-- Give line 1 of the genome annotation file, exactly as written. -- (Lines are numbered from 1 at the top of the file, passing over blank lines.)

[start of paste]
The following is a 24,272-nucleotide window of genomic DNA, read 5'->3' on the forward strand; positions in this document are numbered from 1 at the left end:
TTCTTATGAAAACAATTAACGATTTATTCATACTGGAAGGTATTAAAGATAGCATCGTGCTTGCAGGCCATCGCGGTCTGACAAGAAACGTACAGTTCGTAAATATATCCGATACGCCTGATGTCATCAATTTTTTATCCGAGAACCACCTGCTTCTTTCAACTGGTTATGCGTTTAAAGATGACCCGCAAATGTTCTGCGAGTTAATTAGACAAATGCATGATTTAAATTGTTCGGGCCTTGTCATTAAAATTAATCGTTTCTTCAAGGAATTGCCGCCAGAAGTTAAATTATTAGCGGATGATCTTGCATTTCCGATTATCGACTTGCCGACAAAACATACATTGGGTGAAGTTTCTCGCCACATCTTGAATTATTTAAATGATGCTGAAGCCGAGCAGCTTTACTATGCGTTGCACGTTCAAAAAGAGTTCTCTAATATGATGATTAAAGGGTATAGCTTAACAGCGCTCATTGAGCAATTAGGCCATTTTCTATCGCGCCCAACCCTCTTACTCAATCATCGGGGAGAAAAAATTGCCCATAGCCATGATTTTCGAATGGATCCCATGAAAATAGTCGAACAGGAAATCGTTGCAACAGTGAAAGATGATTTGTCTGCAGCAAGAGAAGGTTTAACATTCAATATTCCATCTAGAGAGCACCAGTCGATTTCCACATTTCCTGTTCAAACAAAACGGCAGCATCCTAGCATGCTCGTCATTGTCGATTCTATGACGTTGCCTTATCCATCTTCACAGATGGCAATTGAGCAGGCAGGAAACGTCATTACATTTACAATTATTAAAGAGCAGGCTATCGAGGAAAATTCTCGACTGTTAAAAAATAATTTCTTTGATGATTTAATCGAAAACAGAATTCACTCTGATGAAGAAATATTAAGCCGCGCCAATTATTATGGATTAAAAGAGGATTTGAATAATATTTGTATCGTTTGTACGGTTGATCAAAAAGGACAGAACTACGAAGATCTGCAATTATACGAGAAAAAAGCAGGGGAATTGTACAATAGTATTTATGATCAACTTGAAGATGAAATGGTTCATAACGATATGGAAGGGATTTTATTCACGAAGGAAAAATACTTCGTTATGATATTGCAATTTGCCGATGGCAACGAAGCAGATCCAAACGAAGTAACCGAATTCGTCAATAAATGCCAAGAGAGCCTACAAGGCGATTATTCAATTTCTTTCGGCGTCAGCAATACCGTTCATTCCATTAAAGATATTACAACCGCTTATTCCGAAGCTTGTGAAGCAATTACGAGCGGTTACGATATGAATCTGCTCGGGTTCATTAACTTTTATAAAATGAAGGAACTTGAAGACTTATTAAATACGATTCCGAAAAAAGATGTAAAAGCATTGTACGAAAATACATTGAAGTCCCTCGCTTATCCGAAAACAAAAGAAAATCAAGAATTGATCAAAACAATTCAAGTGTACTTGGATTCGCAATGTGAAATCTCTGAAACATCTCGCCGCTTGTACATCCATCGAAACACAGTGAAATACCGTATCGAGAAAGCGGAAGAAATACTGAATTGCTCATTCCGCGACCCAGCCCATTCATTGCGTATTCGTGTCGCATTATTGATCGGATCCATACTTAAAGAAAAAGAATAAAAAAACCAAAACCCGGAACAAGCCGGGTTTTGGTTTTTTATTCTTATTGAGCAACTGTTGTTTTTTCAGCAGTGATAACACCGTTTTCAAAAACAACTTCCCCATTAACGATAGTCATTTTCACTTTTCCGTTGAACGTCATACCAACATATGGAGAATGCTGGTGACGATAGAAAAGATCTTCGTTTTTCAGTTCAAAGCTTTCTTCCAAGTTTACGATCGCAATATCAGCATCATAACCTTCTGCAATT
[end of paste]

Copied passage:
The following is a 24,272-nucleotide window of genomic DNA, read 5'->3' on the forward strand; positions in this document are numbered from 1 at the left end: